The Motorola Moto G200 5G packs an upgraded display over the Moto G100 - it has a larger panel with fewer perforations and a faster 144Hz refresh rate. The screen supports HDR10 and is calibrated for the DCI-P3 color space.
The 6.8-inch IPS TFT LCD screen has a resolution of 1,080 x 2,460 or 395ppi, making for a 20:9 aspect ratio. There is a single centered punch hole for the selfie camera and thankfully no weird light bleed or uneven backlighting around the cutout. The panel is protected by a flat sheet of tempered glass.
Let's start with our traditional display test - we recorded 462 nits of maximum brightness when manually adjusting it with the scrubber. Combined with the deep blacks we got an excellent contrast ratio of 1633:1.
There is a 100-nit boost when using Adaptive Brightness and expose the phone to a bright light. This means we measured 558 nits and once again got a superb contrast ratio of 1627:1.
The minimum brightness at point white was outstanding at just 1.9 nits, meaning using the phone in a very dark room will be no trouble at all.
|Display test||100% brightness|
The Moto G200 5G supports DCI-P3 color space. It comes with two Color modes - Saturated (default) and Natural. Both yield relatively accurate presentation excluding the white and gray hues. When using the Saturated option those have a noticeable shift towards blue, while in the Natural mode the shift is towards red.
You can tweak further the color temperature in either mode, but it won't lead to significantly better accuracy.
Then there is the HDR10 support. Both YouTube and Amazon Prime stream high-res HDR content hassle-free. The Moto G200 supports Widevine L1 DRM, but just like other Moto phones, this one is not whitelisted in Netflix and while it can offer Full HD streaming, it won't do HDR.
Finally, let's talk about the refresh rate behavior. Motorola offers three modes - fixed 60Hz, fixed 144Hz, and Auto.
The fixed 60Hz and 144Hz always force the respective refresh rate, no matter what.
The Auto on the other hand toggles between 48Hz, 60Hz, 90Hz and 120Hz. In theory it should be able to use 50Hz, too, but it will never go to 144Hz. This mode should strike the best balance between power efficiency and smoothness and is the default option.
When using Auto, UI and compatible apps are shown at 120Hz, while 48Hz is used for static images (and if you are not touching the screen). Same goes for streaming - UI is usually 120Hz, while the video is either 60Hz or 48Hz depending on its frame rate.
Gaming is a bit different - most games with unlocked refresh rate ran at 120Hz, but some like Dead Trigger 2 (also unlocked) used 60Hz. We tried a bunch of games, and the majority got to 120Hz, so it's safe to say that apps like Dead Trigger 2 are exceptions rather than the rule.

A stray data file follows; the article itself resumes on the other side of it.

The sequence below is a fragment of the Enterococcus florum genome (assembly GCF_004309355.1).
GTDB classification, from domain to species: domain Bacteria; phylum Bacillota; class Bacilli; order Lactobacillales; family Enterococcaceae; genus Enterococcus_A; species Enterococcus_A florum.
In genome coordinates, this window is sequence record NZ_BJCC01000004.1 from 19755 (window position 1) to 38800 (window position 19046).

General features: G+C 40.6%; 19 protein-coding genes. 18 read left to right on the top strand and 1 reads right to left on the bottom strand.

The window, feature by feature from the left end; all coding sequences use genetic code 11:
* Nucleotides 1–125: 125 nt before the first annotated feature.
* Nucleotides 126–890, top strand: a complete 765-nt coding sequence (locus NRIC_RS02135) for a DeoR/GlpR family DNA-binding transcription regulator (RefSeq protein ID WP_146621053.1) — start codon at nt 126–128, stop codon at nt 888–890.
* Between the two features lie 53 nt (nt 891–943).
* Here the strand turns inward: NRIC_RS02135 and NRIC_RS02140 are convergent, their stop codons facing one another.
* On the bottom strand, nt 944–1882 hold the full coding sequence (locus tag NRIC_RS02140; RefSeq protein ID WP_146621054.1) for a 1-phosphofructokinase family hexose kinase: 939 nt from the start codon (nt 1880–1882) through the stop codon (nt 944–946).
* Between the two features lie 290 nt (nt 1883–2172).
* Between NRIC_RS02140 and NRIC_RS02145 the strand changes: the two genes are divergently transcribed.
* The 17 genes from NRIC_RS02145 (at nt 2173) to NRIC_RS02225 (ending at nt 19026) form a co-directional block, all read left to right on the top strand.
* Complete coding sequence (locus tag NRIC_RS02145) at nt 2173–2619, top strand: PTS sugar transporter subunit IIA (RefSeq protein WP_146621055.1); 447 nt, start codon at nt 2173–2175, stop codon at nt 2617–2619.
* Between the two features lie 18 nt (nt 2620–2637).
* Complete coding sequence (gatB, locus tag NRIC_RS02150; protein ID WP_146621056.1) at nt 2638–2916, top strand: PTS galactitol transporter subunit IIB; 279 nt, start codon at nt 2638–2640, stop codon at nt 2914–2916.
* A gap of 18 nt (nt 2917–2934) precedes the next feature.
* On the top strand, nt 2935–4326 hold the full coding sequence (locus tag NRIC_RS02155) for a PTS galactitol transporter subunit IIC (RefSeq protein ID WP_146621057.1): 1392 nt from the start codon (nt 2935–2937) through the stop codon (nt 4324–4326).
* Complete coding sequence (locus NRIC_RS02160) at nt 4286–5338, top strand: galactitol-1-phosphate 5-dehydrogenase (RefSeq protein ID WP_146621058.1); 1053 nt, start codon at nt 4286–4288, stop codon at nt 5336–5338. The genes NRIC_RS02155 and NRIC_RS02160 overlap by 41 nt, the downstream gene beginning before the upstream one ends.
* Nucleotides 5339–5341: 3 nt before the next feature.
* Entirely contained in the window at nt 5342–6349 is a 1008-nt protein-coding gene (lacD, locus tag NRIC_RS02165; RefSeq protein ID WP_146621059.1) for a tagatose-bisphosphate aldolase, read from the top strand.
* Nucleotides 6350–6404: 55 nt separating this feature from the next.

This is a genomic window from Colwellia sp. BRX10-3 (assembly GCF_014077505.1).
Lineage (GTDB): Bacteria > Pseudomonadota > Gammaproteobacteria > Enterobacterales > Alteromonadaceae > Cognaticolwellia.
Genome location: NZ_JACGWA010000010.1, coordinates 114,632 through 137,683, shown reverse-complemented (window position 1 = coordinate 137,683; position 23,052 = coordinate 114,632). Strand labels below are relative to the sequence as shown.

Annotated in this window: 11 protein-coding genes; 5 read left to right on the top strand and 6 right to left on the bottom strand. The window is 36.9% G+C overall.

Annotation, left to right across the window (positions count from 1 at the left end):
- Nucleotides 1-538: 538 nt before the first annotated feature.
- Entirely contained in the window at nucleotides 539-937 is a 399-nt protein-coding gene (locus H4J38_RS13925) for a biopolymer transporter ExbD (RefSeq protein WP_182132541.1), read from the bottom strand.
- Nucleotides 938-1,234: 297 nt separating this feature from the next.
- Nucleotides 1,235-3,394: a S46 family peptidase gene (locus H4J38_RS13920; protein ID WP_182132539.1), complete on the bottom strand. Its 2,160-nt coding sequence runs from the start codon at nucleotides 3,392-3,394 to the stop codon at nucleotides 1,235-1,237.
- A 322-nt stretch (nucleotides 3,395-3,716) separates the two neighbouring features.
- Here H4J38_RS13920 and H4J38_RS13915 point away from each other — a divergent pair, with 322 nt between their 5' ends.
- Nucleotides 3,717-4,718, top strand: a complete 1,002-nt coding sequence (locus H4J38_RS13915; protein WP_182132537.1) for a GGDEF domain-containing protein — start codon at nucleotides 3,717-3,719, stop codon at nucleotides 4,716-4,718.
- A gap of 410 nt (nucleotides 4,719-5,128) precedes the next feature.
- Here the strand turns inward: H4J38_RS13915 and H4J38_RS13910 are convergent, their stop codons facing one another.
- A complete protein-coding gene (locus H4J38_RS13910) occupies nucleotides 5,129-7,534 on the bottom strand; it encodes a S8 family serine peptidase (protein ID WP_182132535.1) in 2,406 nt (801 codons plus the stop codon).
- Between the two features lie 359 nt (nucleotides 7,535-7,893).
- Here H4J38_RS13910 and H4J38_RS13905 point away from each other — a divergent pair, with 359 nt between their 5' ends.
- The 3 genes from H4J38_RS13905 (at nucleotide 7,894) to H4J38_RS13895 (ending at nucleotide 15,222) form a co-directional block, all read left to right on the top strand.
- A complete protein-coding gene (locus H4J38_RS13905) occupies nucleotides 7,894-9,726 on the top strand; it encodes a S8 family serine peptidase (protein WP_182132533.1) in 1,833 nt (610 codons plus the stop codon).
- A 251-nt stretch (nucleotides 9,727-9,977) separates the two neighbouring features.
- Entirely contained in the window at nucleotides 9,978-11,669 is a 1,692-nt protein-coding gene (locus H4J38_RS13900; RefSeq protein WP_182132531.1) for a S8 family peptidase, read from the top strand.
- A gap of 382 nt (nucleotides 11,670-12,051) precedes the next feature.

The Motorola Moto G200 5G is powered by a large 5,000 mAh battery and the maker is promising about 36 hours of battery life on a single charge and heavy usage. Our test is a bit different, but the results are indeed good.
The Moto G200 5G scored a total endurance rating of 102 hours. It did great when it comes to call time, and it didn't disappoint in our on-screen tests with 13+ hours of web browsing and 15 hours of video playback. The only average component was the standby battery draw.
Our battery tests were automated thanks to SmartViser, using its viSerDevice app. The endurance rating denotes how long the battery charge will last you if you use the device for an hour of telephony, web browsing, and video playback daily. More details can be found here.
Video test carried out in 60Hz refresh rate mode. Web browsing test done at the display's highest refresh rate whenever possible. Refer to the respective reviews for specifics. To adjust the endurance rating formula to match your own usage patterns check out our all-time battery test results chart where you can also find all phones we've tested.
The Moto G200 5G supports 33W TurboPower charging and comes with the required charger in the box.
When hooked on the 33W power adapter, the G200 goes from 0% to 52% in 30 minutes.
Higher is better
A full charge requires 74 minutes, a superb result within and even outside the mid-range segment.
Lower is better
The Motorola Moto G200 5G features a single bottom-firing speaker, which is a bit disappointing.
The speaker scored a Good mark in our loudness test and we can confirm it's decently loud when ringing or playing Moto's notification sounds.
The speaker quality on the other hand is mediocre - voice and mid-tones in general sound okay, but there is no bass, and the high tones are barely there.
Use the Playback controls to listen to the phone sample recordings (best use headphones). We measure the average loudness of the speakers in LUFS. A lower absolute value means a louder sound. A look at the frequency response chart will tell you how far off the ideal "0db" flat line is the reproduction of the bass, treble, and mid frequencies. You can add more phones to compare how they differ. The scores and ratings are not comparable with our older loudspeaker test. Learn more about how we test here.